Fly me (partway) to the moon

phys.org | 11/14/2019 | Staff
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Last week, scientists from the National Institute of Standards and Technology (NIST), the National Aeronautics and Space Administration (NASA), the United States Geological Survey (USGS) and the University of Guelph sent a telescope to the top of the sky, almost to space itself. The trip was a moonlight-gathering mission that has yielded some of the best measurements ever taken of the brightness, or more specifically the surface reflectance, of Earth's nearest neighbor, the Moon.

The ultimate goal of the work is to improve measurements made by satellites that look down at Earth and help researchers track weather patterns, trends in crop health, the locations of harmful algal blooms in water and much more.

NIST - Equipment - NASA - ER-2 - Plane

NIST's equipment flew aboard NASA's ER-2, a "near-space plane" that travels as high as 21 kilometers (about 13 miles) above sea level. That kind of distance, twice the cruising altitude of a typical commercial aircraft, got the equipment above 95% of Earth's atmosphere, which interferes with moonlight measurements. The mission, called the Airborne Lunar Spectral Irradiance Mission (air-LUSI), launched from the NASA Armstrong Flight Research Center in California.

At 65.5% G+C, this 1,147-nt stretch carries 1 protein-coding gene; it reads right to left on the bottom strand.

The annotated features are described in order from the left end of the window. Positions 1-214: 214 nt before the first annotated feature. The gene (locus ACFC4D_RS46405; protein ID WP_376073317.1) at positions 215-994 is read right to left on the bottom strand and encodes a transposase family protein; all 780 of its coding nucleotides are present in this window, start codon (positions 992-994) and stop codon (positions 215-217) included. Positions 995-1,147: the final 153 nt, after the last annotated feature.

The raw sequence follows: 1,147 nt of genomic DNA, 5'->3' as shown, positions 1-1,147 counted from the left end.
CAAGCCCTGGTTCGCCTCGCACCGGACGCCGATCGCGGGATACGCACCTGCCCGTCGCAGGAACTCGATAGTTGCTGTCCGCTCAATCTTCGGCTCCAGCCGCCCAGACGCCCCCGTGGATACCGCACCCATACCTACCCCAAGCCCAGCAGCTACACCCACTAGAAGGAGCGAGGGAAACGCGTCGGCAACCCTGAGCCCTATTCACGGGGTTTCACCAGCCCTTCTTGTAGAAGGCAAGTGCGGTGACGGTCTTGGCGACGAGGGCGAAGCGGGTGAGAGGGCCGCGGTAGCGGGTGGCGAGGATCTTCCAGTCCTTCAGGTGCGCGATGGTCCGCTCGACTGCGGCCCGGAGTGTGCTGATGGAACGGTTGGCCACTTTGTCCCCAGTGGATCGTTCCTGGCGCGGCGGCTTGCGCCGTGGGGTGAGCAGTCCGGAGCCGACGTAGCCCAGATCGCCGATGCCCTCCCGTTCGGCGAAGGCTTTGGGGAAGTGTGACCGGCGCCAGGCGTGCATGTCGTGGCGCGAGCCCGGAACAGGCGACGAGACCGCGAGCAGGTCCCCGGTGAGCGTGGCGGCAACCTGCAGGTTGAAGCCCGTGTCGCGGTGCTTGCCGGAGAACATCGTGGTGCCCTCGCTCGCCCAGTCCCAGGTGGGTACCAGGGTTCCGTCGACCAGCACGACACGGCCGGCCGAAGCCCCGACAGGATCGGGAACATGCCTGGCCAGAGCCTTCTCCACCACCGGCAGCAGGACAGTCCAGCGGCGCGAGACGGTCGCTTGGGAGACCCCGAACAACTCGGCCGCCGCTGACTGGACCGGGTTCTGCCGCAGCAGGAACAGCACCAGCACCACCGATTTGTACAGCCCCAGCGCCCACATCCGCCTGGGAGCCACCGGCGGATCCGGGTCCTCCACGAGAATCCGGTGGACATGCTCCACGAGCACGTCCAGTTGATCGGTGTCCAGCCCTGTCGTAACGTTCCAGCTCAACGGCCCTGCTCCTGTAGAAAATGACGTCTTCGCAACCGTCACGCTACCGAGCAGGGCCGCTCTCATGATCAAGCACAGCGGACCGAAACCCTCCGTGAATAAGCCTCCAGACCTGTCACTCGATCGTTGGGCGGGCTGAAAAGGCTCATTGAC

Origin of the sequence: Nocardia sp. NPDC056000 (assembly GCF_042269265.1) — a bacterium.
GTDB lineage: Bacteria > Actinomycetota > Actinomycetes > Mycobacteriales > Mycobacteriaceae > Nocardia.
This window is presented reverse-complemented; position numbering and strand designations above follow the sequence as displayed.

Hundreds of Earth-facing satellites provide information about weather and vegetation that allows researchers to predict famines and floods and can help communities plan emergency response and disaster relief. To collect this crucial data, space-based imagers rely on the brightness of different wavelengths—which it sometimes helps to think of as colors—of sunlight reflecting off our planet.

Satellite - Camera - Camera - Source - Space

To make sure that one satellite camera's "green" isn't another's "yellow," each camera has to be calibrated against a common source while in space. The Moon makes a convenient target because, unlike Earth, it has no atmosphere and its surface changes very little.

In theory, if scientists know the relative alignment of the Sun, Moon and satellite, they should be able to predict the amount of light coming off...
(Excerpt) Read more at: phys.org
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